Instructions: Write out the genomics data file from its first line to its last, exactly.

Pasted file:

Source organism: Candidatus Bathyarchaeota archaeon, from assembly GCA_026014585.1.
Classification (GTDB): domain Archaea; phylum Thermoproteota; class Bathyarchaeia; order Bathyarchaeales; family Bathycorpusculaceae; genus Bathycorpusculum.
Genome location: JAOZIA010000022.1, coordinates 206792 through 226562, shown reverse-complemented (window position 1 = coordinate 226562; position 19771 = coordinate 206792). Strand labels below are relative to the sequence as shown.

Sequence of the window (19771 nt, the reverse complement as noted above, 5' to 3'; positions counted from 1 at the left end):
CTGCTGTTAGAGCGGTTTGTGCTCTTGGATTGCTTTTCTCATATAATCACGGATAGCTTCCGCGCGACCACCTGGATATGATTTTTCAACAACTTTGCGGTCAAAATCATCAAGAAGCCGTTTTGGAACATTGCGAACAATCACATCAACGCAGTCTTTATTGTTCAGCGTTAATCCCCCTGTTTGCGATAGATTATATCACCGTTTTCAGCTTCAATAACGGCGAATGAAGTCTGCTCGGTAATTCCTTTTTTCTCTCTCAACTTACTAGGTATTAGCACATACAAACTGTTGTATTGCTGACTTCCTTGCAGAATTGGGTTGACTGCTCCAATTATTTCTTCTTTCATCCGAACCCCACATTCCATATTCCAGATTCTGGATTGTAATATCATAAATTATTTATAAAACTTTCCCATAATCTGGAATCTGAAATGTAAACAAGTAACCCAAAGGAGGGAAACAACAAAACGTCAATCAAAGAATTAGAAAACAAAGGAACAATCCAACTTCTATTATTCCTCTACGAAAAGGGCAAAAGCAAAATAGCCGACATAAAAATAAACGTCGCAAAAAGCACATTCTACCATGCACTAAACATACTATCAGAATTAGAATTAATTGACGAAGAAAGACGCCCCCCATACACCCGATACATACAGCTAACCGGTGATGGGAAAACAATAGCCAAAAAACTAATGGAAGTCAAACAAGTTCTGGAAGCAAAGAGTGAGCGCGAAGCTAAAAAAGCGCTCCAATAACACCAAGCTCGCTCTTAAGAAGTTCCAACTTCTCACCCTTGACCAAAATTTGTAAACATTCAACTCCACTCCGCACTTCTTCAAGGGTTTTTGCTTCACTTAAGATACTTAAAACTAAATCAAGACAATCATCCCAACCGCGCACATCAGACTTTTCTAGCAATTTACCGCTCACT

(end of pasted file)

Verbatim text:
Source organism: Candidatus Bathyarchaeota archaeon, from assembly GCA_026014585.1.
Classification (GTDB): domain Archaea; phylum Thermoproteota; class Bathyarchaeia; order Bathyarchaeales; family Bathycorpusculaceae; genus Bathycorpusculum.
Genome location: JAOZIA010000022.1, coordinates 206792 through 226562, shown reverse-complemented (window position 1 = coordinate 226562; position 19771 = coordinate 206792). Strand labels below are relative to the sequence as shown.

Sequence of the window (19771 nt, the reverse complement as noted above, 5' to 3'; positions counted from 1 at the left end):
CTGCTGTTAGAGCGGTTTGTGCTCTTGGATTGCTTTTCTCATATAATCACGGATAGCTTCCGCGCGACCACCTGGATATGATTTTTCAACAACTTTGCGGTCAAAATCATCAAGAAGCCGTTTTGGAACATTGCGAACAATCACATCAACGCAGTCTTTATTGTTCAGCGTTAATCCCCCTGTTTGCGATAGATTATATCACCGTTTTCAGCTTCAATAACGGCGAATGAAGTCTGCTCGGTAATTCCTTTTTTCTCTCTCAACTTACTAGGTATTAGCACATACAAACTGTTGTATTGCTGACTTCCTTGCAGAATTGGGTTGACTGCTCCAATTATTTCTTCTTTCATCCGAACCCCACATTCCATATTCCAGATTCTGGATTGTAATATCATAAATTATTTATAAAACTTTCCCATAATCTGGAATCTGAAATGTAAACAAGTAACCCAAAGGAGGGAAACAACAAAACGTCAATCAAAGAATTAGAAAACAAAGGAACAATCCAACTTCTATTATTCCTCTACGAAAAGGGCAAAAGCAAAATAGCCGACATAAAAATAAACGTCGCAAAAAGCACATTCTACCATGCACTAAACATACTATCAGAATTAGAATTAATTGACGAAGAAAGACGCCCCCCATACACCCGATACATACAGCTAACCGGTGATGGGAAAACAATAGCCAAAAAACTAATGGAAGTCAAACAAGTTCTGGAAGCAAAGAGTGAGCGCGAAGCTAAAAAAGCGCTCCAATAACACCAAGCTCGCTCTTAAGAAGTTCCAACTTCTCACCCTTGACCAAAATTTGTAAACATTCAACTCCACTCCGCACTTCTTCAAGGGTTTTTGCTTCACTTAAGATACTTAAAACTAAATCAAGACAATCATCCCAACCGCGCACATCAGACTTTTCTAGCAATTTACCGCTCACT